To understand what working capital is, we first need a definition of what capital is. All businesses need capital to get started and to grow and, of course, some need more than others.
Capital can come from two sources;
- Firstly, business owners can put their own cash into a business
- Secondly, the business can retain some of the profit it makes each year to help fund its own growth in the next financial period.
Here’s a key point to remember; in our world, “capital” and “equity” are just different words to describe what are basically the same thing. They both indicate that funds have been contributed to the business by the owner or owners.
To really understand the concept of working capital we have to revisit the account equation which is, if you recall; assets equals equity plus liabilities. So, from that it’s obvious that any additional equity from either of the two sources can be used to either reduce the liabilities of the business or to increase the assets or, perhaps, a combination of the two.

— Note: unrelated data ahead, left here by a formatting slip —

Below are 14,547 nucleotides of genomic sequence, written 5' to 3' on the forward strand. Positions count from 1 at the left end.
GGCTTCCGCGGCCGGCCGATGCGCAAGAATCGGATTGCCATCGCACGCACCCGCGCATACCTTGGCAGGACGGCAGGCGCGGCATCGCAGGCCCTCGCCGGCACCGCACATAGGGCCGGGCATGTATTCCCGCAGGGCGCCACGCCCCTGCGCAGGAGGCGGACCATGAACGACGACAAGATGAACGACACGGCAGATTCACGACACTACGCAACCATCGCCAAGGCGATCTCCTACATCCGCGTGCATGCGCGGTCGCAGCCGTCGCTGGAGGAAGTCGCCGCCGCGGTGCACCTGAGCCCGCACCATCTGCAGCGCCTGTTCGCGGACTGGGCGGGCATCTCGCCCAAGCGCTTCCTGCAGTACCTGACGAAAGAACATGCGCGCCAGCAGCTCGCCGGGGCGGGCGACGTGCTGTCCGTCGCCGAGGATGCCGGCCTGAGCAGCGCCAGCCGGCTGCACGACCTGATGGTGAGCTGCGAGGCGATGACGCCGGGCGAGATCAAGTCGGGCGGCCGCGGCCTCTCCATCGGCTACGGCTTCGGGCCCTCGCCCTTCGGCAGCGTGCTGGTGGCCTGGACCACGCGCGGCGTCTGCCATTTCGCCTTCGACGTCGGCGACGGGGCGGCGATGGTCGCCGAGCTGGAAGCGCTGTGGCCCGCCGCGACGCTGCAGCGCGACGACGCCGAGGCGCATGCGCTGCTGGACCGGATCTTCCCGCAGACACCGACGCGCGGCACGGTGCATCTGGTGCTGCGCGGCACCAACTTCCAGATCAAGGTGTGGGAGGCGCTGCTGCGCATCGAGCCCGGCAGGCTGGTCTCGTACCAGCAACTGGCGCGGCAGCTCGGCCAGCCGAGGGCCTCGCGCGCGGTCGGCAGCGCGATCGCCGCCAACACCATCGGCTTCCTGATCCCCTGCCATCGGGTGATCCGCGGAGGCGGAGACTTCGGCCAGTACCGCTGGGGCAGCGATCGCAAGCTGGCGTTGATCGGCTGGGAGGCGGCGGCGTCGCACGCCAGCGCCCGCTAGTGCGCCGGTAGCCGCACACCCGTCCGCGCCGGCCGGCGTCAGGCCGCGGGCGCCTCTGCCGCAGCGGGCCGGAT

If the equity is invested into assets, there are only two types of assets that it can go into. It can be used to increase non-current assets such as property, plant and equipment or to increase current assets such as inventory and accounts receivable. It’s the current assets that represent the working capital of the business.
So equity that is used in that way is being invested in assets that generate cash flow and profit for the business which is why working capital is important to lenders – it’s made up of the assets that create the business’ cash flow and, as we all know, it’s cash flow that repays debt.
To finish this introduction, let’s take a brief look at the working capital cycle – it indicates the speed and strength of the business’ cash flow.
The business begins the cycle with cash and it purchases inventory. It can use cash for the purchase or, of course, there is also an option to obtain it from suppliers using trade credit terms instead of using cash. The inventory is then sold to customers on credit terms at which point they become accounts receivable. At some time in the near future these accounts receivable are collected and so the cash returns to the business. With the cash, the business can pay its operating expenses and creditors and then buy more inventory to start the cycle over.
The big challenge for the business is to keep that cycle turning as quickly as possible to make sure that there is cash available when required to pay its operating expenses and creditors as needed.